New York Gov. Kathy Hochul has authorized the state’s attorney general, Letitia James, to investigate social media platforms used by the suspect to determine if they were liable for “providing a platform to plan and promote violence.”

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House Judiciary Committee holds hearing on the future of abortion care access

On Wednesday, the House Judiciary Committee held a hearing on abortion rights in the wake of a leaked Supreme Court draft opinion indicating five justices are poised to reverse Roe vs. Wade. Abortion-rights supporters said that right is an individual liberty; while anti-abortion activists said there is no individual liberty unless government prevents abortions.

Chairman Jerry Nadler, D-N.Y. said in opening remarks: “The decision to become a parent belongs to the individual. She may consult with her doctor or her loved ones to inform that decision, but the decision belongs to her.” Nadler said overturning Roe vs. Wade would take that power away from women and give it to the state: “Bodily autonomy is a prerequisite for liberty.”

Committee ranking member Rep Jim Jordan, R-Ohio, disagreed, stating in his opening remarks: “You never have a real liberty, you never have true freedom, if government won’t protect your most fundamental right, your right to live.”  Jordan also said Democrats in the House have blocked the House from considering a Senate-passed measure providing extra security for Supreme Court justices as the justices face protests at their homes over the leaked opinion.

Americans United For Life President and CEO Catherine Glenn Foster told the House Judiciary Committee: “The truth is, abortion is always damaging and deadly. To speak for the violence of abortion is to speak for injustice.” Foster said the anti-abortion rights movement wants “a true constitutional order that equally protects all members of the human family.”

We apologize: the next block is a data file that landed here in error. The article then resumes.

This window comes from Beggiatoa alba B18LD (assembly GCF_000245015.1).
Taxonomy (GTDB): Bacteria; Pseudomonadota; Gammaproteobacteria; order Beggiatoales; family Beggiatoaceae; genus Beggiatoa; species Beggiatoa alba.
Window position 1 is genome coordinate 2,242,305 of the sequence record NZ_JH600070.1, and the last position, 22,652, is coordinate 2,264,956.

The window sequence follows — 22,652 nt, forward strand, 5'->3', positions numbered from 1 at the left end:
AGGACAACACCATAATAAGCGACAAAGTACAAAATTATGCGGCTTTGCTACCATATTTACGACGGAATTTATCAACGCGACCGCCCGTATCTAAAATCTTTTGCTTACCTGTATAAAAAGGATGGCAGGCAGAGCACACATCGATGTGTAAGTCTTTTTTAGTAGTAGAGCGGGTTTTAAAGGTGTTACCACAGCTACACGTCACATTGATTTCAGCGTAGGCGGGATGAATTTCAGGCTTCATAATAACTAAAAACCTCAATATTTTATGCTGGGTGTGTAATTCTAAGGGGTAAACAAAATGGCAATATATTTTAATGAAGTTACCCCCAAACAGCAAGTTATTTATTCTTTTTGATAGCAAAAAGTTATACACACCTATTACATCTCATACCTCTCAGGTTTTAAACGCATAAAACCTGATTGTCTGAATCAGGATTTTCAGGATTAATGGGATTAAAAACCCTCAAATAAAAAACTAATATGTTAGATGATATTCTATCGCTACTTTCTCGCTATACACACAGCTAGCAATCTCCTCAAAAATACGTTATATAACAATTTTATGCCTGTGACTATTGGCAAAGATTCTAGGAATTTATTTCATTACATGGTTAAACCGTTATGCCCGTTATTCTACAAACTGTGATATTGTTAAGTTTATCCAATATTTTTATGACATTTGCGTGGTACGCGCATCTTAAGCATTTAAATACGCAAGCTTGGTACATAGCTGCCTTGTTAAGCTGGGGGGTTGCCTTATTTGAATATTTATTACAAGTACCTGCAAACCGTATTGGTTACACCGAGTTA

University of California Irvine School of Law Professor Michelle Goodwin told the House Judiciary Committee that if Roe vs. Wade abortion rights are lost, poor women will suffer most: “For poor women, particularly women of color, the loss will be deadly. This is the coming of the new Jane Crow.”  Professor Goodwin said that over the past 15 years there have been nearly 50 bombings of abortion clinics, where doctors, nurses and security guards have been killed. in addition to threats and mass shootings at abortion clinics.

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Ex-Minneapolis police officer Thomas Lane pleads guilty to manslaughter in the death of George Floyd

One of the Minneapolis police officers involved in the deadly arrest of George Floyd two years ago has pleaded guilty Wednesday to a charge of aiding and abetting manslaughter in Floyd’s death.

The former police officer, Thomas Lane, entered the plea to second-degree manslaughter in Hennepin County court to Judge Peter Cahill, the same judge that presided over the criminal trial of Derek Chauvin. Chauvin was the officer who knelt on Floyd’s neck for close to 10 minutes and caused his death during an arrest; he was convicted last year on state murder and manslaughter charges and sentenced to more than 22 years in prison.

Lane pleaded guilty on Wednesday in exchange for a three-year prison sentence to be served concurrently with his federal sentence for violating Floyd’s civil rights. That sentence has not yet been imposed. Also as part of the plea, prosecutors will drop a charge of aiding and abetting second-degree unintentional murder.

Former Minneapolis police officers Tou Thao and J. Alexander Kueng are also scheduled to stand trial next month on state charges of aiding and abetting second-degree murder and manslaughter in Floyd’s death. All three were found guilty in federal court in February of violating Floyd’s civil rights during the May 2020 arrest. Last week, a federal judge accepted a plea deal for Chauvin in which the former officer will receive a sentence of between 20 and 25 years for violating Floyd’s civil rights.